K: The inner city of Baltimore was like everybody knew everybody. Growing up, you could get sugar from your next-door neighbor. We didn’t have a lot.

LD: You said that’s one of the things that really drove you.

K: Since I was 10 years old, I’ve always had a job—[that’s when I got] my first paper route. My dad was serious, like ‘Listen, you gotta do it.’

LD: I started working at 15 and never stopped. I just wanted to be out. I wanted to do stuff. I wanted that independence. I’ve always liked work.

K: I always knew I wasn’t a nine-to-five person. I was not going to be in an office.

Laurie DeYoung and Konan discuss their careers at Rams Head Live. —Photography by Mike Morgan

LD: And you’re a motivational speaker. Tell me about that. Motivate us.

K: I talk to young people because I was that class clown that got set back in the tenth grade. So when I talk to them, I explain the ups and downs they may go through. . . . I’m passionate about several things, as long as it involves helping other people. I fell in love with radio because I did this program called Reading is Fundamental. I read to some kids and one grabbed me around my leg and started thanking me for coming to this poverty-stricken area. The feeling that I got was just: This is what I want to do. I want to help people. Radio is about serving the community, disseminating information, and having fun. That’s the way I think about it, because if you’re the voice of the people in your time slot, you have to give them something.

LD: I’ll tell you the best true story that ever happened to me. It’s the highlight of my career. My husband used to be on staff at a big church. These two girls came up after the service and told me how they grew up—their mom was a drug addict and an alcoholic—and they said, ‘You were our mom. We listened to you every morning.’ How do you ever beat something like that? That’s the personal connection of radio. It’s more than just somebody playing the songs you like.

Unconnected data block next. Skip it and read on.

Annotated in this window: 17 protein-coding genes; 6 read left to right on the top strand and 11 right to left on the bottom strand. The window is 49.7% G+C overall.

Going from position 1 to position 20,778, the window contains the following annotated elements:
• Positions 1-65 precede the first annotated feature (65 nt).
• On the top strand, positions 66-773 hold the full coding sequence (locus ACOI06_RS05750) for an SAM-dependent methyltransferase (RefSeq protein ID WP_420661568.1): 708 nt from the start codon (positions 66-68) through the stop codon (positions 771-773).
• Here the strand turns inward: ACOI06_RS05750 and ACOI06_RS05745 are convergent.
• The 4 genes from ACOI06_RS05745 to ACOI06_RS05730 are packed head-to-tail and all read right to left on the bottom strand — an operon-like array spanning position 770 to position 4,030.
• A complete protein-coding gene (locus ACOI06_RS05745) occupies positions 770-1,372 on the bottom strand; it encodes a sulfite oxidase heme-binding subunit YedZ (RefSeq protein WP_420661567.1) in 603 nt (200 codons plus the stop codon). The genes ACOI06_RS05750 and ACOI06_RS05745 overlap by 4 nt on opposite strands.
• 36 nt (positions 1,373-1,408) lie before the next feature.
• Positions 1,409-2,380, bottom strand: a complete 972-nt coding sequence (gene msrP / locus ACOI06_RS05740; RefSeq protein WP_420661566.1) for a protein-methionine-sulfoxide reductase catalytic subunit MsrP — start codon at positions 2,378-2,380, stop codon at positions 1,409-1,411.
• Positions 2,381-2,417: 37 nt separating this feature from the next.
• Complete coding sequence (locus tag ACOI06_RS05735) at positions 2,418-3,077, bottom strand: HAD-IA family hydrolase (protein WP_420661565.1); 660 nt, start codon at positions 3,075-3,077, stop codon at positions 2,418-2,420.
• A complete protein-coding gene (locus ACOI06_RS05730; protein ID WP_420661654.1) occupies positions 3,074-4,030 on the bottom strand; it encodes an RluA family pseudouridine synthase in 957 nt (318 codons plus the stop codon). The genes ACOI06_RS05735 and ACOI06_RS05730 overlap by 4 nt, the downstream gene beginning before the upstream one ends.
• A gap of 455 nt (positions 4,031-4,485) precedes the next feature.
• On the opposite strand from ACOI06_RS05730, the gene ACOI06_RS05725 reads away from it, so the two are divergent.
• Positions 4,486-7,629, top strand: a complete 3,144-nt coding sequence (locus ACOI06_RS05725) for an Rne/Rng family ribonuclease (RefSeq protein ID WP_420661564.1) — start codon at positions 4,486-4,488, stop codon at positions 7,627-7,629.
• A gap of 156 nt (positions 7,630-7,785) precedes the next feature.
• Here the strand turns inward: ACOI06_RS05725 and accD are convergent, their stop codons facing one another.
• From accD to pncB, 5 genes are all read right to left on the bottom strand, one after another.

K: You just never know what your reach is.

LD: The radio is a very personal medium. It’s really unlike anything else.

K: I love the passion of the business. I told my boss, when I stop having fun, I’m just going to not come in.

LD: You have to keep it fresh. You can tell when somebody’s mailing it in. Fun is important to me. It’s one of the reasons I got into radio. You know, the whole ‘theater of the mind’ idea. I want it to be interesting. I want to serve the audience. If you’re not flexible and you’re not willing to grow and evolve and move and change, then . . .

K: The gavel swings.

LD: You want to be relevant. If there comes a day when I don’t want to go to one more concert or Preakness event, that’s when I just need to go, ‘Okay.’

K: It’s fun reinventing yourself. People like us have been doing it for a while but you know there’s always a young person just waiting for it—gunning.

LD: You want to be the one to say when you’re ready.

K: It’s so different from anything else I could be doing. It’s just so much fun.

LD: It is fun. It’s a fun job. You get so many unique opportunities.

K: I hope the people listening are having fun, too.